They end public sector monopolies and then tie the hands of the public sector,
so that they cannot compete at all. This is why when telecom was opened up,
BSNL and MTNL became basket-cases. When aviation was opened up, Indian Airlines
and Air India were ruined by merger and lack of autonomy – thanks to the stewardship of Praful Patel and the Civil Aviation Ministers after him.
The same could happen to IRCTC if
Narendra Modi and Suresh Prabhu, the Railway Minister, do not see the opening up
of the online marketplace to Flipkart and Amazon as both a threat and an
opportunity. If IRCTC acts slow, as is the temperament in the public sector, in
five years’ time it will be a pale imitation of its current self. It will be
gasping for business.
The right way to create market
champions is to allow the public sector freedom to compete before their monopoly is ended. If coal is to be thrown open to the
private sector, Coal India must first be liberated from babudom. Ditto for
This is what Prabhu needs to do, and he
has convince his boss about why this is vital for IRCTC’s future. He can assure
him that IRCTC will remain with the government, but it will be a diamond in the
basket, and not charcoal. Here are some of the things it must do.
IRCTC must divest 5-10 percent to a strategic operational partner – for around
$1 billion (Rs 6,800 crore). This will establish base valuation for future
disinvestments. How did we get this value? Flipkart, with losses of over Rs
2,000 crore, has a valuation of over Rs 70,000 crore. IRCTC, if its management
is seen as innovative, should aim for a similar valuation. After strategic
divestment, it should be listed in India and the New York Stock Exchange, where
you may get better valuations.
Prabhu must privatise management – and this can be done easily. He can bring in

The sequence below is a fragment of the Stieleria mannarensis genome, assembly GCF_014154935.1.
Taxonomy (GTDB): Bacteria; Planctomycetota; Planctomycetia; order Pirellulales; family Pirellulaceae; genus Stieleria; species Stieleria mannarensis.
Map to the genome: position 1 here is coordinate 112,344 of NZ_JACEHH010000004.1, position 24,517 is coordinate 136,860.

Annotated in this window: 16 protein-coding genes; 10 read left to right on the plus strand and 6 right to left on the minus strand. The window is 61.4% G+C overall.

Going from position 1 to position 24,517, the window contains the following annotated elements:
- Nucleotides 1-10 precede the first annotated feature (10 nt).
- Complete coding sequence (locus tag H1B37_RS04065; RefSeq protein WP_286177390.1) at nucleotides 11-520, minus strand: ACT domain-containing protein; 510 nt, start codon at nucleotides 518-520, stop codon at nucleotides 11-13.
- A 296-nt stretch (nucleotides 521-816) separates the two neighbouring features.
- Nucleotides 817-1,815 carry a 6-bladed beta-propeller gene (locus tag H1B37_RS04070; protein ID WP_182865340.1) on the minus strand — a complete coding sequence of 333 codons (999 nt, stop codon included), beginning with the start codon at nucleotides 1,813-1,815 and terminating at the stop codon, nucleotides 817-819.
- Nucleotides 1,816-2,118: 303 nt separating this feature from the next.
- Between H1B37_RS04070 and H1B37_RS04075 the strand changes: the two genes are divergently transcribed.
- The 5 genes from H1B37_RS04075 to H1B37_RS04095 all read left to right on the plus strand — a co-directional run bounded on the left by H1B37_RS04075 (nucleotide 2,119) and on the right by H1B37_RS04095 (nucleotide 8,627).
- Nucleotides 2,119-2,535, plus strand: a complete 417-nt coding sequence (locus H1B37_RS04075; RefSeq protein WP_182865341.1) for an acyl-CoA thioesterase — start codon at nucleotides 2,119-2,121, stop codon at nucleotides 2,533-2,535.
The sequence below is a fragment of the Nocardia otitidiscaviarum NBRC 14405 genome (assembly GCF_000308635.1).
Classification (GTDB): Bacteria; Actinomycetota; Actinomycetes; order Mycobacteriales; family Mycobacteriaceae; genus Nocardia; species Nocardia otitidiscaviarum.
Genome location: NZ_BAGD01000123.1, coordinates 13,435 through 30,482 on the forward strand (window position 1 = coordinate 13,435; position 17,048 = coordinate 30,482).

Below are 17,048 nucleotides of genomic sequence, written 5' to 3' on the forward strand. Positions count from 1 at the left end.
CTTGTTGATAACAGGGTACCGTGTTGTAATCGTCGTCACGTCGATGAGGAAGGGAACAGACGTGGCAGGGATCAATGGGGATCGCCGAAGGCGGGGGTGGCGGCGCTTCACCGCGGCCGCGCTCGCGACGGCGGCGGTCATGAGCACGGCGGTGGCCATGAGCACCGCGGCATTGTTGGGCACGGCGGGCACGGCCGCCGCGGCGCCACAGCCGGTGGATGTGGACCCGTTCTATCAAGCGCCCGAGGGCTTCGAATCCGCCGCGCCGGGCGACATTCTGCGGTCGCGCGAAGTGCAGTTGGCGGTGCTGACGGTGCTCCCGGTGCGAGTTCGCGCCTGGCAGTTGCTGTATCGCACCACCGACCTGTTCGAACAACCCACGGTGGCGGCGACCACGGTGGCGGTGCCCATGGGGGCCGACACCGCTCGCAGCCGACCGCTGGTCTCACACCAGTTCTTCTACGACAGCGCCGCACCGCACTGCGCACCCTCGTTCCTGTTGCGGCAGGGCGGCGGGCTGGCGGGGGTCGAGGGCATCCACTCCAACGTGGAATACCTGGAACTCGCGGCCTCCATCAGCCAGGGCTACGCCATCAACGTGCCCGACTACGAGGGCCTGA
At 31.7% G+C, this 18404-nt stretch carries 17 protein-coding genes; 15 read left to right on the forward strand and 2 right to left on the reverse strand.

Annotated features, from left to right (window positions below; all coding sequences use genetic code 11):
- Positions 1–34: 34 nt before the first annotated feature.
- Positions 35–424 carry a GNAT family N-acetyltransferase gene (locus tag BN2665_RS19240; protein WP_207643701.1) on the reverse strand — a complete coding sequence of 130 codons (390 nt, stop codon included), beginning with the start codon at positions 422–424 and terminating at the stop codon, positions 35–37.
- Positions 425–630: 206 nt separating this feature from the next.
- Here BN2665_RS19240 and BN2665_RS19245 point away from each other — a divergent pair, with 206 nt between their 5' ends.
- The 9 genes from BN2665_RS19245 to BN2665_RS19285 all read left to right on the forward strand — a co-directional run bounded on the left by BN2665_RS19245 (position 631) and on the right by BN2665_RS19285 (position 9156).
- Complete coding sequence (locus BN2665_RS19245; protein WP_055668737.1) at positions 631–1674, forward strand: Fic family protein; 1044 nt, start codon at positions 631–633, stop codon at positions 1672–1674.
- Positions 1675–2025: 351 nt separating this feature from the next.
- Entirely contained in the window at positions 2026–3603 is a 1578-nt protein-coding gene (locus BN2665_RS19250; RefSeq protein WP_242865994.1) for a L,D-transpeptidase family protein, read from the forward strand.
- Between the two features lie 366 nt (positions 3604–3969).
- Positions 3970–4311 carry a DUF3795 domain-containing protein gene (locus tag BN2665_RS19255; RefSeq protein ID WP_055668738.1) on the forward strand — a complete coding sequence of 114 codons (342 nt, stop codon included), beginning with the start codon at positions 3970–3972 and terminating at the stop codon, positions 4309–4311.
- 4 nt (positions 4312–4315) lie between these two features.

private professionals at the top and offer them the normal public sector salary
(which they will sniff at) and compensate them instead with 1-2 percent of free
equity after five years – if certain predetermined growth and profit milestones
are met. If IRCTC succeeds as a marketplace, its valuation in 2021 will be
upwards of Rs 1,00,000 crore. So 1 percent of that value would be more than Rs
1,000 crore. A nice reward package for any professional/group of professionals.
IRCTC has to redefine itself as India’s national online commerce champ, selling
everything from rail to bus to airline tickets, arrange hotels and hospitality,
and sell everything that and Amazon or Flipkart sell, from mobile phones to
garments. It must become India’s preferred online marketplace.
The one mistake government must not
make is to listen to free-market and privatisation theorists prematurely. In
India, only the public sector can develop scale, and retaining its monopoly
(IRCTC makes its money from its e-ticketing monopoly, where it earns Rs 10-20
per e-ticket sold, apart from franchise revenues in catering) in the short run
is vital to make IRCTC a world beater.
The fact is the Amazons and Googles
of the world can raise billions of dollars at the drop of a hat in the deep
western capital market. The only counter to their financing prowess is a government
company that uses its monopoly efficiently to grow scale and profitability
before it can be privatised. But that option will disappear if IRCTC is run
like a kirana shop, with a serious ambition deficit.
In 10 years, IRCTC can either become India’s Alibaba or an Air India. Suresh Prabhu’s time to decide its future is now, especially as the FDI door has been thrown wide open.